When Your Aging Parents Won’t Listen

Some people are more comfortable with heeding and accepting advice than others. Most people don’t like being told what to do, but it can be especially hard for parents to take advice from their children when those roles have been reversed their entire lives.  

Offering Aging to Elderly Loved Ones

Giving advice can be a very tricky undertaking, and one of the keys to doing it successfully is in the presentation. It can be frustrating to deal with situations in which aging parents aren’t listening to your advice about things you think they should do to keep healthy.

Exercising Sensitivity

Trying to avoid giving directions like “You need to do this, or you need to do that”. Barking out orders is not likely to achieve the results you are looking for. Taking a more gentle, sensitive approach is often much more effective. Try putting yourself in their shoes and think about how you might react if you were being told that can no longer engage in some of the activities you enjoy most. 

Picking Your Battles

When caring for a senior loved one, there are always those moments in which disagreements occur about the best course of action to take moving forward in the pursuit of better health. As a caregiver, it can be a real challenge to accept that the logical and straightforward information presented by medical professionals or research is being challenged by seniors who feel that they either can’t or don’t want to make the necessary changes in their lives for improved health.

While it is undoubtedly important to listen respectfully to seniors about the choices they want to make about their own lives, there are some situations in which you might want to push a little harder to make them hear you out. If you think it will truly improve their chances of living a happy and comfortable life, try to present the relevant information in an objective manner listing the positives of compliance and the negatives of refusing to even consider it.

Communication Tips to Avoid Resistance and Conflict

The following are some ideas of how to approach situations in which aging relatives aren’t initially willing to listen to your point of view about what might be best for their wellbeing.

Weighing Importance

Considering the grand scheme of things that have to be taken care of and tended to when caring for a senior loved one, there are big things and there are small things that don’t matter quite so much. Taking a little time to reflect on how much a particular issue actually matters can help provide some perspective about whether it is a battle worth pursuing. Issues that involve a serious matter of health or safety are definitely worth the effort, but something that seems small or inconsequential to the big picture might be worth letting slide for the time being.

Acceptance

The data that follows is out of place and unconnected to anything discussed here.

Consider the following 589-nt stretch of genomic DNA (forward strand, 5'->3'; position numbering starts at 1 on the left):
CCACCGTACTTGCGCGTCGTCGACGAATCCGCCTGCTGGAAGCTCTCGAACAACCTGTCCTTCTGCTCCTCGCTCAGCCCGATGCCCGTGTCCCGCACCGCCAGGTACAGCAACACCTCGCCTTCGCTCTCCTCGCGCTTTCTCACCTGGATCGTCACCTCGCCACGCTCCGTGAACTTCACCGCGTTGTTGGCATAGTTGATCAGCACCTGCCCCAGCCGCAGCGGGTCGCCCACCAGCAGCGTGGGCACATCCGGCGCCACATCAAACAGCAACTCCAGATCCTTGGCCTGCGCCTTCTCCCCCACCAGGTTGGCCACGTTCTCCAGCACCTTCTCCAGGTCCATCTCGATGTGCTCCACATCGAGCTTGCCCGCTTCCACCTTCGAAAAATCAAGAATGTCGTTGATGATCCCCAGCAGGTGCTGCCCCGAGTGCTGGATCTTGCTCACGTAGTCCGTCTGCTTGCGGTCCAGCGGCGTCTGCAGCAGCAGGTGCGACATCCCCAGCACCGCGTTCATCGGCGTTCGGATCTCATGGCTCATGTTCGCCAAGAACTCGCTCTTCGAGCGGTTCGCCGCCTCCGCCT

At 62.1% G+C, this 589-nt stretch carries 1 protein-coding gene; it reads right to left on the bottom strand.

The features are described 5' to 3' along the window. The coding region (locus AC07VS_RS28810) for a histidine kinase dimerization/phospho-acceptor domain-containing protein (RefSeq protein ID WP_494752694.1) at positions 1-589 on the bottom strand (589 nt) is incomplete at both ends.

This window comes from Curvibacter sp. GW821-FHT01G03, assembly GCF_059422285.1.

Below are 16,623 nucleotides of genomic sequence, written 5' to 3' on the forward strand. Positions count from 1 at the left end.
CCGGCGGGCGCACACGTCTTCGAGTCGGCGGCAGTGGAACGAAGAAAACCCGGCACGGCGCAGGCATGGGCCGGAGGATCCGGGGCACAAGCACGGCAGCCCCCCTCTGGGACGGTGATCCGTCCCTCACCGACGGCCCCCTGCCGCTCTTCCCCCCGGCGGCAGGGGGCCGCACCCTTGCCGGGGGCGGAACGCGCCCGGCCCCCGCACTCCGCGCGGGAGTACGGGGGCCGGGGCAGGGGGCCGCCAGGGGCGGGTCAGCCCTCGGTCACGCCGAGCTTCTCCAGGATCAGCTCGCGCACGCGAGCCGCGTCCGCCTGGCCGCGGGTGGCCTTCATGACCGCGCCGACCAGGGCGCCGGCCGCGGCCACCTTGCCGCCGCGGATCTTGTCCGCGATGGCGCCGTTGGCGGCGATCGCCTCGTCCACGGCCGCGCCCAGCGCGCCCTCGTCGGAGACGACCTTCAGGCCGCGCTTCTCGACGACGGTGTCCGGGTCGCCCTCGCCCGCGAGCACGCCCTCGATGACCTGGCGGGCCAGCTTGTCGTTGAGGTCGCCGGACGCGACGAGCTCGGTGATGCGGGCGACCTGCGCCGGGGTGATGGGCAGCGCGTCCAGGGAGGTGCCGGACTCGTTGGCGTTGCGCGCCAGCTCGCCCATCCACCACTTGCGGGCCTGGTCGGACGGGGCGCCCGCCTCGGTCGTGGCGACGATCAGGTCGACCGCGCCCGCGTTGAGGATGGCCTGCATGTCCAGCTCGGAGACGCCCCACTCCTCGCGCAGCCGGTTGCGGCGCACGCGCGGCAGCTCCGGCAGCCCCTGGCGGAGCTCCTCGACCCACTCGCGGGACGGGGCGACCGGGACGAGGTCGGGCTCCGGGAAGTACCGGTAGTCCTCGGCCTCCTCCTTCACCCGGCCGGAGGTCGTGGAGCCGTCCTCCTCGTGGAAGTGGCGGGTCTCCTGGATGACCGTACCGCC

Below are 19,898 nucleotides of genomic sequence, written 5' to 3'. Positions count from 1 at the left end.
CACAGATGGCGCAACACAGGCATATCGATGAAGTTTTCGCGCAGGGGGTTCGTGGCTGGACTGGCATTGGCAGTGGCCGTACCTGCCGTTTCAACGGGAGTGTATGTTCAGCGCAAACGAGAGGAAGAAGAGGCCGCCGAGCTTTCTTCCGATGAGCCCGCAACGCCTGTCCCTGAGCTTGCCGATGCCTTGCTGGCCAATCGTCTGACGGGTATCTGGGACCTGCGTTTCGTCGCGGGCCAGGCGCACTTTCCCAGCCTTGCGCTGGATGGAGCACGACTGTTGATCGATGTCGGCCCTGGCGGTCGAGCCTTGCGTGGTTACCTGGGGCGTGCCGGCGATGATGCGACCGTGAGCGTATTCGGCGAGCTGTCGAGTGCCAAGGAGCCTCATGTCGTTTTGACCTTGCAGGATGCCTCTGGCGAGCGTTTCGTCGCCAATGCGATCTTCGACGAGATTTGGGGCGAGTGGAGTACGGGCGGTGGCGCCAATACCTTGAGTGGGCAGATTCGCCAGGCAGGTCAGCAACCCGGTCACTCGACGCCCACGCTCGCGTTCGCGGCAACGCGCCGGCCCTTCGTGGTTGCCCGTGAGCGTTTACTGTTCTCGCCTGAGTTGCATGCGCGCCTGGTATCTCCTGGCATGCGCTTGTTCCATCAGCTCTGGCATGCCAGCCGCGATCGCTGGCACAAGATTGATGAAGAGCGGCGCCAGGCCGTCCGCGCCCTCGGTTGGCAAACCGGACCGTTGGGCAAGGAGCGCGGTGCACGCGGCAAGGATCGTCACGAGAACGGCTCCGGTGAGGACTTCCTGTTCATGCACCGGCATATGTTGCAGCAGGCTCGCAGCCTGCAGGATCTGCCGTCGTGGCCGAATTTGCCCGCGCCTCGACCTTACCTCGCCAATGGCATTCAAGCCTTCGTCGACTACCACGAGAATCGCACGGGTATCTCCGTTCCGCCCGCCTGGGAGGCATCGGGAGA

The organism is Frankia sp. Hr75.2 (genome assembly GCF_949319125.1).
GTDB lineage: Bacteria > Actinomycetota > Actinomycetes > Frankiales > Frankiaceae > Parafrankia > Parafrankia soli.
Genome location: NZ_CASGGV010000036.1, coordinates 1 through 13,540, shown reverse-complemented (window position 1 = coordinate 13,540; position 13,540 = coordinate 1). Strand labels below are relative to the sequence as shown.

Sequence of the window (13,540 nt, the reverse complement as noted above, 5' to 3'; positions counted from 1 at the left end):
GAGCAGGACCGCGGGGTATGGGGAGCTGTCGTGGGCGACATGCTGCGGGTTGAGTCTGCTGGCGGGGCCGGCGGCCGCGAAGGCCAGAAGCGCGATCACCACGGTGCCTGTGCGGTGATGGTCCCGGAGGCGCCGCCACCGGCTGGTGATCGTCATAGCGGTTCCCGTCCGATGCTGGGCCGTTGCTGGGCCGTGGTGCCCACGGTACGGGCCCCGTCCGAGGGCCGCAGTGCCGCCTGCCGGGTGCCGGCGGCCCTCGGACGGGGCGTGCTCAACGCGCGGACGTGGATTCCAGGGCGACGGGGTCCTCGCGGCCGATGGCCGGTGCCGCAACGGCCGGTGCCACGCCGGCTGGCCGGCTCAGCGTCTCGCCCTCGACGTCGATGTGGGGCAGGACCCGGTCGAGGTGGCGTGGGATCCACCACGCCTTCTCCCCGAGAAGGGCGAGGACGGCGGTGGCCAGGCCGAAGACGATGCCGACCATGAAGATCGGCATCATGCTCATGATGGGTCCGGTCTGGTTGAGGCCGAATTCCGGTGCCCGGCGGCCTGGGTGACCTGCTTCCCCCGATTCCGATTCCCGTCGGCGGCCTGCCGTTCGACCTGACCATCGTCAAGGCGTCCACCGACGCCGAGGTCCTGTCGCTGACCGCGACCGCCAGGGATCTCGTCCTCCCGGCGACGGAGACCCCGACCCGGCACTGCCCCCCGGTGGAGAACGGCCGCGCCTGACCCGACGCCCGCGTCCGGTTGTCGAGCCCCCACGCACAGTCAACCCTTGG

No matter how well-informed you are on a particular topic and how much you feel your position is the right one, it is crucial to always remember that your parents are grown-ups who have the right to make choices for themselves, even if the choices they make feel incorrect in your eyes. Accepting that there are some things that you can’t change, no matter how much you want to, is necessary for your wellbeing and effectiveness as a caregiver.

Understanding

When people are making choices or behaving in a way that makes no sense to us, it can be useful to take a step back and try to appreciate where they are coming from and what things we may have overlooked that are influencing their point of view. An unwillingness to listen or follow advice can be rooted in a variety of factors, whether it be fear, concern for losing independence, confusion, lack of understanding, or many other things. Instead of getting upset, it can be beneficial to think through all the potential barriers that may be in place. Adopting alternative view points can be very helpful in achieving understanding.

Keeping Perspective

For many seniors, it can be difficult to make lifestyle adjustments, but as soon as they realize how their choices or behaviours are impacting those they care about, they often become more willing to explore all the options. Without being manipulative, it can be useful to remind seniors that there are reasons outside of themselves to make the right choices. Whether it be for children, grandchildren, friends, or other important factors and people in their lives, seniors may be more motivated to care for themselves and their health if it means being able to be more present for others.

Practicing Self-Care

There are a lot of difficult aspects of caregiving, and not having a healthy outlet to express those issues can cause problems. Caregivers need a positive way to relieve stress and engage in self-expression. 

Having people in your life with whom you can express your frustration, and take part in enriching and fulfilling activities provides an excellent tension reliever. This can make a big difference in ensuring that anger doesn’t manifest in a harmful way.

Remaining Adaptable

There is no one-size-fits-all solution to dealing with difficult discussions, arguments, and moments in which seniors are unwilling to listen or follow advice. Every relationship is different, and sometimes there is nothing to be done, but it is always worth trying. Always remember to remain patient and respectful of others and to take good care of yourself throughout the process.

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